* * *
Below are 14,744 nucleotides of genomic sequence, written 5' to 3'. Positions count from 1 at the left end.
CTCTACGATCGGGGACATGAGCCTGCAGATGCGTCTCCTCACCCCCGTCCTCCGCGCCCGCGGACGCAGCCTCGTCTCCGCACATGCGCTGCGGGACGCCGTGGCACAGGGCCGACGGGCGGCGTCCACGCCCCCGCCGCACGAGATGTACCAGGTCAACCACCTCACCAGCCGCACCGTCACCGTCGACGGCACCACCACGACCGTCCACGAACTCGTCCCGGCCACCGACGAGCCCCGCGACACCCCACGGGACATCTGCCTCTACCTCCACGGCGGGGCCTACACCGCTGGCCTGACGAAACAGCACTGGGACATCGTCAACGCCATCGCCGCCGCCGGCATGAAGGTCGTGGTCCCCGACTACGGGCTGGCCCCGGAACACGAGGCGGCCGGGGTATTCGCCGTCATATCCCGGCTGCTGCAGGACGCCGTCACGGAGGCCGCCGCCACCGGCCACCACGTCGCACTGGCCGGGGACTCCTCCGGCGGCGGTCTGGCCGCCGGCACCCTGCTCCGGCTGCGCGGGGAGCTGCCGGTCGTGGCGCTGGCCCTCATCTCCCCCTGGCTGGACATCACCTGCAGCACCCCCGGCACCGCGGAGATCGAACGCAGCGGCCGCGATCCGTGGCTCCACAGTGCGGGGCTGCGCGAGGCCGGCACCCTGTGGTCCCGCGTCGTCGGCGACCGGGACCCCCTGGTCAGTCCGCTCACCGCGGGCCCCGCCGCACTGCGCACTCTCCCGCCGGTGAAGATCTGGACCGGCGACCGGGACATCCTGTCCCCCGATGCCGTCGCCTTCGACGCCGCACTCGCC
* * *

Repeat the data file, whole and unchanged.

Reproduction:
Below are 14,744 nucleotides of genomic sequence, written 5' to 3'. Positions count from 1 at the left end.
CTCTACGATCGGGGACATGAGCCTGCAGATGCGTCTCCTCACCCCCGTCCTCCGCGCCCGCGGACGCAGCCTCGTCTCCGCACATGCGCTGCGGGACGCCGTGGCACAGGGCCGACGGGCGGCGTCCACGCCCCCGCCGCACGAGATGTACCAGGTCAACCACCTCACCAGCCGCACCGTCACCGTCGACGGCACCACCACGACCGTCCACGAACTCGTCCCGGCCACCGACGAGCCCCGCGACACCCCACGGGACATCTGCCTCTACCTCCACGGCGGGGCCTACACCGCTGGCCTGACGAAACAGCACTGGGACATCGTCAACGCCATCGCCGCCGCCGGCATGAAGGTCGTGGTCCCCGACTACGGGCTGGCCCCGGAACACGAGGCGGCCGGGGTATTCGCCGTCATATCCCGGCTGCTGCAGGACGCCGTCACGGAGGCCGCCGCCACCGGCCACCACGTCGCACTGGCCGGGGACTCCTCCGGCGGCGGTCTGGCCGCCGGCACCCTGCTCCGGCTGCGCGGGGAGCTGCCGGTCGTGGCGCTGGCCCTCATCTCCCCCTGGCTGGACATCACCTGCAGCACCCCCGGCACCGCGGAGATCGAACGCAGCGGCCGCGATCCGTGGCTCCACAGTGCGGGGCTGCGCGAGGCCGGCACCCTGTGGTCCCGCGTCGTCGGCGACCGGGACCCCCTGGTCAGTCCGCTCACCGCGGGCCCCGCCGCACTGCGCACTCTCCCGCCGGTGAAGATCTGGACCGGCGACCGGGACATCCTGTCCCCCGATGCCGTCGCCTTCGACGCCGCACTCGCC